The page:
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Old 12-10-2012, 05:36 PM   #1557
Spud Rider
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Quote:
Originally Posted by bungie4 View Post
Quote:
Originally Posted by Spud Rider View Post
I would always keep a spare, OEM air filter handy. I would periodically knock the dust off the used air filter, and I would occasionally clean it from the inside with compressed air. When the used air filter accumulated a lot of dirt I couldn't remove, I would substitute a new air filter, and see if the bike performed better. When the engine made discernibly more power with a new air filter, I would throw the old filter away and install a new one.
That makes far to much sense. You should be ashamed of yourself.

Theirs a considerable amount of real world evidence that some brands of aftermarket oiled gauze filters are a great way to prematurely wear your engine out. They just don't filter as well as their advertising leads you to believe. Now given that their power claims are already suspect....
I suppose a gauze (K&N) air filter works okay on the street. However, I would never employ a gauze air filter in any dual sport or off road motorcycle; the gauze air filters allow too much dirt to enter the engine. Once again, I strongly disagree with the statements in the following video regarding paper air filters. However, I do agree with the statements made regarding foam and gauze air filters.



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Old 12-10-2012, 07:13 PM   #1558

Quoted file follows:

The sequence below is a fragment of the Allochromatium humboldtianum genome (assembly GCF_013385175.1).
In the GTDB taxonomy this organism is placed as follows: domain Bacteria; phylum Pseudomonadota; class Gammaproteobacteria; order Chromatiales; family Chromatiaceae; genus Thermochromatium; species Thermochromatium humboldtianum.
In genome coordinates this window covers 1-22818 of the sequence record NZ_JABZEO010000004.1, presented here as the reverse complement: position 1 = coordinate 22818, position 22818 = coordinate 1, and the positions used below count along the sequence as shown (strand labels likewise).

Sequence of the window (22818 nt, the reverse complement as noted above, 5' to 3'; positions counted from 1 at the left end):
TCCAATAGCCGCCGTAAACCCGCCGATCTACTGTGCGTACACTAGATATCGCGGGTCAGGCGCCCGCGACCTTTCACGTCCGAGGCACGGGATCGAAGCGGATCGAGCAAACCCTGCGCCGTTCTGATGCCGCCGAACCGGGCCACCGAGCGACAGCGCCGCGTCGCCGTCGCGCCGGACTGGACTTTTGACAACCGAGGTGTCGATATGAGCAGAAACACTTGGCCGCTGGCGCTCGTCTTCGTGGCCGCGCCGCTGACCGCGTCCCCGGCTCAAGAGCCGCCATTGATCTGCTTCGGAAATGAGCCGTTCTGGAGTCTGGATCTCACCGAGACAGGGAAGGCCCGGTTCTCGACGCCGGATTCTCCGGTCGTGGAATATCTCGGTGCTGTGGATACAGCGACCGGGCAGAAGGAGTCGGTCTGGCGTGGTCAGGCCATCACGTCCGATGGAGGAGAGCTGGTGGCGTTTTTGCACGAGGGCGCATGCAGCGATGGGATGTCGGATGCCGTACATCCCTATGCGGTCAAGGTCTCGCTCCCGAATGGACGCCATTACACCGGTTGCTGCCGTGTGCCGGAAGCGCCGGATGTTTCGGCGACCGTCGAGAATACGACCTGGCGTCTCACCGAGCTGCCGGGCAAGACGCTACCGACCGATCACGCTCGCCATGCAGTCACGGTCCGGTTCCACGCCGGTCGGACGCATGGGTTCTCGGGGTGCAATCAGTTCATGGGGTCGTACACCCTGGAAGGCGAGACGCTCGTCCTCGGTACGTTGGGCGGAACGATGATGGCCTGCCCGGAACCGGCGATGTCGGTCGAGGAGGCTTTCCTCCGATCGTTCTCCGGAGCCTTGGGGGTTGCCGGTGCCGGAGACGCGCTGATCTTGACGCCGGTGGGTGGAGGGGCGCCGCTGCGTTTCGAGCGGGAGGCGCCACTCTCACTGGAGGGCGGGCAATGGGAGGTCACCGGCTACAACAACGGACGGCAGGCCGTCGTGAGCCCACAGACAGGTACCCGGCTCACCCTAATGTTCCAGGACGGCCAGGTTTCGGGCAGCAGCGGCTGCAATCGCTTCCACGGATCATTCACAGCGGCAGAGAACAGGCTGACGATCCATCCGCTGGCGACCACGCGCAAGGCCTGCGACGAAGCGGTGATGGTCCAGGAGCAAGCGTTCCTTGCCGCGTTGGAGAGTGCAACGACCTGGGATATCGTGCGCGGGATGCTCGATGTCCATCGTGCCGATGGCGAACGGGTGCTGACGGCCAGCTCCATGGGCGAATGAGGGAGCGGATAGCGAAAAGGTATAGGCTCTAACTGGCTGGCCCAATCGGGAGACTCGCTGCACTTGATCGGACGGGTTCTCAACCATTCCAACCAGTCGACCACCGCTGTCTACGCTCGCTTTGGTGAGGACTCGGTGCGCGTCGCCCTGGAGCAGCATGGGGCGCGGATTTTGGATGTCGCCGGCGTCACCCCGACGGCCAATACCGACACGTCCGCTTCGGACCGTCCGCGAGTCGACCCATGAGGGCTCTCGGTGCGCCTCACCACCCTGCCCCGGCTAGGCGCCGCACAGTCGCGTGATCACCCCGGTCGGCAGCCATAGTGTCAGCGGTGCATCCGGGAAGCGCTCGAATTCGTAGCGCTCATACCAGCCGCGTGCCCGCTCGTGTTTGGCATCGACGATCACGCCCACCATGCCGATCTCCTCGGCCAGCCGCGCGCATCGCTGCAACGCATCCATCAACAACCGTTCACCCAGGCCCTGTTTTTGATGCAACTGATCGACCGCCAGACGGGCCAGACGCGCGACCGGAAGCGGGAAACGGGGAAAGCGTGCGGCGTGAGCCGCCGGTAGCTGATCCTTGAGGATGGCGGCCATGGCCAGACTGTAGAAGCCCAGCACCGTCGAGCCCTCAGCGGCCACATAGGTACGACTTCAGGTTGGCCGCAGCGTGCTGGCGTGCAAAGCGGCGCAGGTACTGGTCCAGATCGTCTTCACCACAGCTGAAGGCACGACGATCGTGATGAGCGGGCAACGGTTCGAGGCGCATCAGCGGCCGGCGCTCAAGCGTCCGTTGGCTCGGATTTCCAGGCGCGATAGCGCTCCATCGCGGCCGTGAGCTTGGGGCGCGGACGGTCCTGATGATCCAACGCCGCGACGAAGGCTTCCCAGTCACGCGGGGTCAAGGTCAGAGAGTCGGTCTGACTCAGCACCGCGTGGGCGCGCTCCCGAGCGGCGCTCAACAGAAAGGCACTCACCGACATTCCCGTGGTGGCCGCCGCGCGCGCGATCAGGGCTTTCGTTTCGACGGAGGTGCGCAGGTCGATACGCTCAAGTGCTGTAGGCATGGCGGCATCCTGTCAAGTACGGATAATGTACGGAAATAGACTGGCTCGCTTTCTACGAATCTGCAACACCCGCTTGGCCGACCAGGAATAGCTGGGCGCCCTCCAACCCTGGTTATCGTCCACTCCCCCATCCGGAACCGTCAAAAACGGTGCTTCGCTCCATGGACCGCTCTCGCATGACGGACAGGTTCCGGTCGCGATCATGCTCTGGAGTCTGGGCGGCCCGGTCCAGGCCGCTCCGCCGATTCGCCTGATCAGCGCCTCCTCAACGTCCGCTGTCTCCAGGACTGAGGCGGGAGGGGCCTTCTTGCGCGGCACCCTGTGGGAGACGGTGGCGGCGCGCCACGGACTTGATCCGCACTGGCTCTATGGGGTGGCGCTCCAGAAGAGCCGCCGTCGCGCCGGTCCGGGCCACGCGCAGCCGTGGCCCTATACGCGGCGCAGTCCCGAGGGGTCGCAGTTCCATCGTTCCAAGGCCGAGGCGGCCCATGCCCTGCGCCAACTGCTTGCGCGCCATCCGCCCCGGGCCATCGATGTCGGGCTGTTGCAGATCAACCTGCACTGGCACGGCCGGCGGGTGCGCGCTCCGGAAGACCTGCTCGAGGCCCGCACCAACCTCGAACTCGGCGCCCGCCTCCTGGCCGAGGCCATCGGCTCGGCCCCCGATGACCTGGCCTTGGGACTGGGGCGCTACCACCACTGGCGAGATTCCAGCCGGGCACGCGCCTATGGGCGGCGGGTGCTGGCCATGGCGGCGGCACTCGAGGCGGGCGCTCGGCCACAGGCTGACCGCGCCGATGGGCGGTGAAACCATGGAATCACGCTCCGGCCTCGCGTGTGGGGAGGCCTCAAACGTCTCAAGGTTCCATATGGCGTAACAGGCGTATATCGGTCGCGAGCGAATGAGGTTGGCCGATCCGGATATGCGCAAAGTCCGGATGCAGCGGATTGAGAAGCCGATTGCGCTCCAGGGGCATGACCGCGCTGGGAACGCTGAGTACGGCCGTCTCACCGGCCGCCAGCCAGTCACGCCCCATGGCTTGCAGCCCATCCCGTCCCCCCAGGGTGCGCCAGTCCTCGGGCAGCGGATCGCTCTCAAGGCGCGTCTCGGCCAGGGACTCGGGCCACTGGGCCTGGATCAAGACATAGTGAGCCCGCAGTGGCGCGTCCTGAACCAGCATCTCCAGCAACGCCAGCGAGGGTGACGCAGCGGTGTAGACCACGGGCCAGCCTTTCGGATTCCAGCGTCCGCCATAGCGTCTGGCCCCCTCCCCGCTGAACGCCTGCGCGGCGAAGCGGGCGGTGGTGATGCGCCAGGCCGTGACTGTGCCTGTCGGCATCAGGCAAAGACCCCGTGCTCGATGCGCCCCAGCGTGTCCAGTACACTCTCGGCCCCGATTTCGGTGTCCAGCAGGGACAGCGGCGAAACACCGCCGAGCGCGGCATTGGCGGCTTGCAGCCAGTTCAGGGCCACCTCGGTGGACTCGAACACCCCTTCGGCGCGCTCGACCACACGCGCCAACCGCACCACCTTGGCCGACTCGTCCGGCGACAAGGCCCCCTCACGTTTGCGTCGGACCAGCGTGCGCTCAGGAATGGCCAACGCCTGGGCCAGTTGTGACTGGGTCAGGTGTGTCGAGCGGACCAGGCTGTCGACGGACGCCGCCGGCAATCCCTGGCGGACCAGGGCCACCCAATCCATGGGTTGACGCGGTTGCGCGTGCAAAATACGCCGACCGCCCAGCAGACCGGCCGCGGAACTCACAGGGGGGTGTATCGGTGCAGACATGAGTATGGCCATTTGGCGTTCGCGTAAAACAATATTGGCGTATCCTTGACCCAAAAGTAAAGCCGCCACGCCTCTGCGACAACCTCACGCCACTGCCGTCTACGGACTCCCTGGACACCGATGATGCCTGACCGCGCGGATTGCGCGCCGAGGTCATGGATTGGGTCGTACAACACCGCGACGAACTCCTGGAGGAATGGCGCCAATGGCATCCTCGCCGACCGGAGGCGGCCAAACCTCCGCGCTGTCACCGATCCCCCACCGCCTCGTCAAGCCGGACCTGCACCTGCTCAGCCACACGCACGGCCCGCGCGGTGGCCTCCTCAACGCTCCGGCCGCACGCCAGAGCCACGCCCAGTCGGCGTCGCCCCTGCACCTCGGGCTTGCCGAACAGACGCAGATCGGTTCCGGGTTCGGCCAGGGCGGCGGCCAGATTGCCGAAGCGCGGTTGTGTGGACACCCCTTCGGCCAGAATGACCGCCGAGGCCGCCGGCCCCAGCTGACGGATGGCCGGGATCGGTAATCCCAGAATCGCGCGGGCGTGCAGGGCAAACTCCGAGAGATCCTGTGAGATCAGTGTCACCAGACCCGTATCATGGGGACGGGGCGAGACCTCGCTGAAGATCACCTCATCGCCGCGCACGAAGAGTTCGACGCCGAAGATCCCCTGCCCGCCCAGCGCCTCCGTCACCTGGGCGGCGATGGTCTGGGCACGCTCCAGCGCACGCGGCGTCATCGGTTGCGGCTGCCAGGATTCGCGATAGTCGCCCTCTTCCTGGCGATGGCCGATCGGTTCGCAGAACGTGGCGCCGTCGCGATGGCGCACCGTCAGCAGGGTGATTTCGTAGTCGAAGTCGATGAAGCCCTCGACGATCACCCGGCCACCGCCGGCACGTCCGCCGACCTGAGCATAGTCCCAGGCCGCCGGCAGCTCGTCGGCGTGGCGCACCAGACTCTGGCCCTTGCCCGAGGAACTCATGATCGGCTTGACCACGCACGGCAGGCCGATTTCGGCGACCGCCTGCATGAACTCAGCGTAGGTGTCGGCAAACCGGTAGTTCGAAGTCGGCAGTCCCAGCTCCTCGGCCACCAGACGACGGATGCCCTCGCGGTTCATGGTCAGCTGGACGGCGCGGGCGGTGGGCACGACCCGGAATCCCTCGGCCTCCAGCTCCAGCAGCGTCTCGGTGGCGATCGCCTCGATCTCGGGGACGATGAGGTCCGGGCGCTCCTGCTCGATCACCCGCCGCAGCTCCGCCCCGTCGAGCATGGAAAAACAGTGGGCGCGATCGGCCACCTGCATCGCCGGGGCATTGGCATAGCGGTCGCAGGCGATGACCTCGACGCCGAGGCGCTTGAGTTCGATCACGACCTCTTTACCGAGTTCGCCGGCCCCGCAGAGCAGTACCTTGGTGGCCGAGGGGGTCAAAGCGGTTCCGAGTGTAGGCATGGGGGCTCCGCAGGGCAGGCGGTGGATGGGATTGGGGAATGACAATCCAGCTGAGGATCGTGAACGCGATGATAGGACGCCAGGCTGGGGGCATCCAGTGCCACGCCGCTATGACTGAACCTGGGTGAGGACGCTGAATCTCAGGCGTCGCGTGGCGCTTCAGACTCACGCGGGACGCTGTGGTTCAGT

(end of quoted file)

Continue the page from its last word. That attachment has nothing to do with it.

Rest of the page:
mxbundy
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Originally Posted by G19Tony View Post
Could I request that for my seat when I order it Bundy?

Very nice looking. I'm going to try and make an overnight trip to the Slabs next month. It's a 325 mile run from Vegas.
The first LOW seat is out of the mold, will be ready to start shipping late next week.

Bundy
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Old 12-10-2012, 07:21 PM   #1559
strongbad
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Quote:
Originally Posted by Spud Rider View Post
...Nevertheless, I wonder if the modified, Uni air filter will seal as well at the edges as the stock air filter...
I can't speak to restriction of air flow in one filter type vs another. Dynamometer measurements would be needed to prove which is best and I'm dubious of dyno runs done by a product vendor. No conflict of interest there...

One of my hobbies is oil analysis, so I can speak to filter efficiency (ability to trap dirt). After looking at hundreds of oil analysis reports and experimenting with my own car and bike, I can say that oiled foam and paper both have excellent efficiency (if the foam is oiled correctly). Oiled gauze ranges from pretty good efficiency to awful depending on how much oil is used. Both my car and bike had paper filters OEM, and I had lots of good baseline oil analysis reports before switching to UNI oiled foam filters and BelRay foam filter oil. Silicon and wear metals were no better or worse than paper after switching to oiled foam.

The problem with oiled foam and gauze is that it's very important to use enough oil and distribute the oil evenly throughout the filter. Also, the oil has to be thick enough that gravity and air flow don't force the oil away from certain parts of the filter. I'm going back to the OEM paper filter in my car because I'm sick of cleaning and oiling the foam filter.

I don't have any experience with the "viscous" filter Honda is using in the CBR250R and CRF250L, but I suspect it's very efficient. In any case, I would not experiment with non-OEM air filters without having a good oil analysis baseline with stock so that I can verify that the new filter is working. Dirt is extremely abrasive stuff and it doesn't take much to do a lot of damage quickly.
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Old 12-10-2012, 07:33 PM   #1560
siyeh
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Originally Posted by mxbundy View Post
The first LOW seat is out of the mold, will be ready to start shipping late next week.

Bundy